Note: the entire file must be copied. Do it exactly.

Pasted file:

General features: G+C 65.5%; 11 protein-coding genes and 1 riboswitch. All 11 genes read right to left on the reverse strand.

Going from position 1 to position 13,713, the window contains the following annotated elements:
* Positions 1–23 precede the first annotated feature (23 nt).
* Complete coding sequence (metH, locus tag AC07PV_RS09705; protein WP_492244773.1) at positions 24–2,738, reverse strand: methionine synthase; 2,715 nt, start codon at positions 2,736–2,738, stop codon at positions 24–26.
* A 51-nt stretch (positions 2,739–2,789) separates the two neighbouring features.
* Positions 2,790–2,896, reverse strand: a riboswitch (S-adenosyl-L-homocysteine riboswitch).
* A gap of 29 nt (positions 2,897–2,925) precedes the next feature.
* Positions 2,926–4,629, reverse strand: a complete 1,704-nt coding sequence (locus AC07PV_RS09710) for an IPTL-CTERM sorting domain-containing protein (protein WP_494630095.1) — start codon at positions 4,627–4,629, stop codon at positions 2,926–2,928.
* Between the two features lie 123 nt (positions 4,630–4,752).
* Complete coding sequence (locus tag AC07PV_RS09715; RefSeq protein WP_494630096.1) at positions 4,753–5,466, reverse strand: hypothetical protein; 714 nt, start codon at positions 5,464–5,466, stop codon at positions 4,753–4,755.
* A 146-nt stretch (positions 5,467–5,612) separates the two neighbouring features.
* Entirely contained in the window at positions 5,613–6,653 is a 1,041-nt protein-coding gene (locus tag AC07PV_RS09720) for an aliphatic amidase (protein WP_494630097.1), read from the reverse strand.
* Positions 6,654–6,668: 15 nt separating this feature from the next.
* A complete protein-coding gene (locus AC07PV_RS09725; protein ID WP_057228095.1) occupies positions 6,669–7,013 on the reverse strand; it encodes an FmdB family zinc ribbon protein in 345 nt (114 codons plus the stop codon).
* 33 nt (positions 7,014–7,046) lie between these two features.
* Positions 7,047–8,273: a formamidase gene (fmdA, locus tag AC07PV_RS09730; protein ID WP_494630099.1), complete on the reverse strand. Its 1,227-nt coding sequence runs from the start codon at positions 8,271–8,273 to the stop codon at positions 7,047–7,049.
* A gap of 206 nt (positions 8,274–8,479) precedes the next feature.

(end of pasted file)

General features: G+C 65.5%; 11 protein-coding genes and 1 riboswitch. All 11 genes read right to left on the reverse strand.

Going from position 1 to position 13,713, the window contains the following annotated elements:
* Positions 1–23 precede the first annotated feature (23 nt).
* Complete coding sequence (metH, locus tag AC07PV_RS09705; protein WP_492244773.1) at positions 24–2,738, reverse strand: methionine synthase; 2,715 nt, start codon at positions 2,736–2,738, stop codon at positions 24–26.
* A 51-nt stretch (positions 2,739–2,789) separates the two neighbouring features.
* Positions 2,790–2,896, reverse strand: a riboswitch (S-adenosyl-L-homocysteine riboswitch).
* A gap of 29 nt (positions 2,897–2,925) precedes the next feature.
* Positions 2,926–4,629, reverse strand: a complete 1,704-nt coding sequence (locus AC07PV_RS09710) for an IPTL-CTERM sorting domain-containing protein (protein WP_494630095.1) — start codon at positions 4,627–4,629, stop codon at positions 2,926–2,928.
* Between the two features lie 123 nt (positions 4,630–4,752).
* Complete coding sequence (locus tag AC07PV_RS09715; RefSeq protein WP_494630096.1) at positions 4,753–5,466, reverse strand: hypothetical protein; 714 nt, start codon at positions 5,464–5,466, stop codon at positions 4,753–4,755.
* A 146-nt stretch (positions 5,467–5,612) separates the two neighbouring features.
* Entirely contained in the window at positions 5,613–6,653 is a 1,041-nt protein-coding gene (locus tag AC07PV_RS09720) for an aliphatic amidase (protein WP_494630097.1), read from the reverse strand.
* Positions 6,654–6,668: 15 nt separating this feature from the next.
* A complete protein-coding gene (locus AC07PV_RS09725; protein ID WP_057228095.1) occupies positions 6,669–7,013 on the reverse strand; it encodes an FmdB family zinc ribbon protein in 345 nt (114 codons plus the stop codon).
* 33 nt (positions 7,014–7,046) lie between these two features.
* Positions 7,047–8,273: a formamidase gene (fmdA, locus tag AC07PV_RS09730; protein ID WP_494630099.1), complete on the reverse strand. Its 1,227-nt coding sequence runs from the start codon at positions 8,271–8,273 to the stop codon at positions 7,047–7,049.
* A gap of 206 nt (positions 8,274–8,479) precedes the next feature.